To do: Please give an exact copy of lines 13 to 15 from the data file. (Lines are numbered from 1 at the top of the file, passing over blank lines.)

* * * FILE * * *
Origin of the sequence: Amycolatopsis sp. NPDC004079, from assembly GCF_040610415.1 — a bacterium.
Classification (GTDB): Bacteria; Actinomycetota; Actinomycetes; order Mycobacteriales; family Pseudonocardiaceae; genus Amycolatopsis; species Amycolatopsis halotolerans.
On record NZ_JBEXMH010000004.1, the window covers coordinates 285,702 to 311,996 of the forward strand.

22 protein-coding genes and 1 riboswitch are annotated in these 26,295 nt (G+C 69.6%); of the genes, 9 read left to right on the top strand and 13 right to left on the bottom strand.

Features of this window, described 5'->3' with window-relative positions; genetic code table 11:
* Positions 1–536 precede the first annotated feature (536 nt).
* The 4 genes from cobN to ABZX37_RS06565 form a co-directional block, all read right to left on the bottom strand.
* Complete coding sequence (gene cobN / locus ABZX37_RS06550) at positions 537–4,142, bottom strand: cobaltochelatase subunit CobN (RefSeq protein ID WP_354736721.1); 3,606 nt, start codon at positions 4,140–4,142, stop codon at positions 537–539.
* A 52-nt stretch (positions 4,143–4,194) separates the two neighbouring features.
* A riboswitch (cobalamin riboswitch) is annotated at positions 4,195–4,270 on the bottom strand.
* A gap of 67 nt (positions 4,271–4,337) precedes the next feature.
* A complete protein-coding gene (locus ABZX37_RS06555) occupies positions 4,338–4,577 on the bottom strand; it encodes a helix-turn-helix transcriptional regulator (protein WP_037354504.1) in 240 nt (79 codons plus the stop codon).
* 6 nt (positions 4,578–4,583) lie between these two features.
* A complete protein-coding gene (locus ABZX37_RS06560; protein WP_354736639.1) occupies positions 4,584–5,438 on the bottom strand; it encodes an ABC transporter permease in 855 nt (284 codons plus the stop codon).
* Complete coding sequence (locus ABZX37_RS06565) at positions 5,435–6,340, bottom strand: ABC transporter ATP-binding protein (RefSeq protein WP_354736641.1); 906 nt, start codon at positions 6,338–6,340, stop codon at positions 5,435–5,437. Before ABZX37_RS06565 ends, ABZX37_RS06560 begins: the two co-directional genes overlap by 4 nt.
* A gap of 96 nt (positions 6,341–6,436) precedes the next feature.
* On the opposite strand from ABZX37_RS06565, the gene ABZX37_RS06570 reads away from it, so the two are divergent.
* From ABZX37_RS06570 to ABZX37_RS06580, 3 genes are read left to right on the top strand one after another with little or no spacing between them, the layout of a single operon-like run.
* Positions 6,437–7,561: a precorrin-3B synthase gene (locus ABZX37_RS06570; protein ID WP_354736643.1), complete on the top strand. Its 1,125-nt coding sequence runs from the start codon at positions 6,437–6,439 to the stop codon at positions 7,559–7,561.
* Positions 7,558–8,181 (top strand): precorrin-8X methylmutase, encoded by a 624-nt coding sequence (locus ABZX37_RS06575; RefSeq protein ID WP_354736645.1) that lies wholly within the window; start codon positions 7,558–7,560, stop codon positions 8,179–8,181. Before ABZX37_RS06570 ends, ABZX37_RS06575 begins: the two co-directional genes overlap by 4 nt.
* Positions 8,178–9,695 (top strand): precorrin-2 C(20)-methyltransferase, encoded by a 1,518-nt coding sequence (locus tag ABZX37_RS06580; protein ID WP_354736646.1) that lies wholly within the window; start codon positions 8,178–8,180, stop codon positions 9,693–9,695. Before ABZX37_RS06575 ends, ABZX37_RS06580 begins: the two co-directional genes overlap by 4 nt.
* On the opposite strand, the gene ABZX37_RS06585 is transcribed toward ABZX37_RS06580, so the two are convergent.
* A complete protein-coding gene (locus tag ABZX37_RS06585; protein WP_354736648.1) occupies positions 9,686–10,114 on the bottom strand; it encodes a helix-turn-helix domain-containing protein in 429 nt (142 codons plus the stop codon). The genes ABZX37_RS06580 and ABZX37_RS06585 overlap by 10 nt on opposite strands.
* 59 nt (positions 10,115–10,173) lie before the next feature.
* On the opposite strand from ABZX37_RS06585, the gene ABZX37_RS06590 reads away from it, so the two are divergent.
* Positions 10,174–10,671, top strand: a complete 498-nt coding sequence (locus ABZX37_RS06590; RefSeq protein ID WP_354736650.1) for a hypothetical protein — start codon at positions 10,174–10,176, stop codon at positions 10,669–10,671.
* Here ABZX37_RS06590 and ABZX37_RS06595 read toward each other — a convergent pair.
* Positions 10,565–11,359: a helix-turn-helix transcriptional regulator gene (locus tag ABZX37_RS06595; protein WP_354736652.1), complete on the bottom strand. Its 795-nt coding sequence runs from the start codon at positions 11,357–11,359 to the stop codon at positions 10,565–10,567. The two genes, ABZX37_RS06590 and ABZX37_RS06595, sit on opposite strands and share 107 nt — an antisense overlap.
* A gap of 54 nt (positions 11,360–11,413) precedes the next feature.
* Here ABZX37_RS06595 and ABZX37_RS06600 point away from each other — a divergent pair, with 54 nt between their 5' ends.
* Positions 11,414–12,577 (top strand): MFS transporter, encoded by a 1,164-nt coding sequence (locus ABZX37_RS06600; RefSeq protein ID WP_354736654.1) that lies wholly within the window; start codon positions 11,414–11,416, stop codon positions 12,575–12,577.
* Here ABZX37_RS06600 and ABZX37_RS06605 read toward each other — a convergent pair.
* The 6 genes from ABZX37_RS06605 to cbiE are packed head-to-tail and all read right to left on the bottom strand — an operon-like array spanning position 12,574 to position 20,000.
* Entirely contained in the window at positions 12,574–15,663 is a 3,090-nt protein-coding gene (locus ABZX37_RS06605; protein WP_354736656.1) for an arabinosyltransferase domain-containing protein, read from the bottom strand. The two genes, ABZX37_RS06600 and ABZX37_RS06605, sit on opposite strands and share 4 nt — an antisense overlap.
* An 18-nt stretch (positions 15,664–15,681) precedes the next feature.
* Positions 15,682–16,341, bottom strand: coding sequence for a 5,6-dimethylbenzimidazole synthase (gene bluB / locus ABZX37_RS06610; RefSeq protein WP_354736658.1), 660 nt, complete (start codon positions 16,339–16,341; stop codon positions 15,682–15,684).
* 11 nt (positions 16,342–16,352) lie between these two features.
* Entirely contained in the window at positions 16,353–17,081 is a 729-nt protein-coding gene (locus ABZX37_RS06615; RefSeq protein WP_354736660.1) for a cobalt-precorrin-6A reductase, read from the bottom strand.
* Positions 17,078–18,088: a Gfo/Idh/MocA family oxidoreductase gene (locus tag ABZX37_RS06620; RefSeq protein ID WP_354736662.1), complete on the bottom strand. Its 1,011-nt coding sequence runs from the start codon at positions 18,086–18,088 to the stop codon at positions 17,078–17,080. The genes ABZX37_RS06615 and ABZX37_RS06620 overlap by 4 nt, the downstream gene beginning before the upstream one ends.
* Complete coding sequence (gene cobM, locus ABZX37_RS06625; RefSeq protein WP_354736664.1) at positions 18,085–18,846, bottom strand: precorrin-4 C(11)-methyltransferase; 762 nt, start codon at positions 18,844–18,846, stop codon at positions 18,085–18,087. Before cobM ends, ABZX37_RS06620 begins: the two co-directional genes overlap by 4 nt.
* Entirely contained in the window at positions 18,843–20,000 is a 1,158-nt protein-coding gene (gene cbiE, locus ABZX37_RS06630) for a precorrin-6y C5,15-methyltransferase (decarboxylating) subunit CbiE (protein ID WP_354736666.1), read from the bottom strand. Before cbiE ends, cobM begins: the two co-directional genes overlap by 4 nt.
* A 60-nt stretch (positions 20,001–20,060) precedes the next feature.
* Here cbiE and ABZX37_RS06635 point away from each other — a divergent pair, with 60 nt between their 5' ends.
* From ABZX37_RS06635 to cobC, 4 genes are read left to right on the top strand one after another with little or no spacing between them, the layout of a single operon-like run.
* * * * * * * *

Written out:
* 6 nt (positions 4,578–4,583) lie between these two features.
* A complete protein-coding gene (locus ABZX37_RS06560; protein WP_354736639.1) occupies positions 4,584–5,438 on the bottom strand; it encodes an ABC transporter permease in 855 nt (284 codons plus the stop codon).
* Complete coding sequence (locus ABZX37_RS06565) at positions 5,435–6,340, bottom strand: ABC transporter ATP-binding protein (RefSeq protein WP_354736641.1); 906 nt, start codon at positions 6,338–6,340, stop codon at positions 5,435–5,437. Before ABZX37_RS06565 ends, ABZX37_RS06560 begins: the two co-directional genes overlap by 4 nt.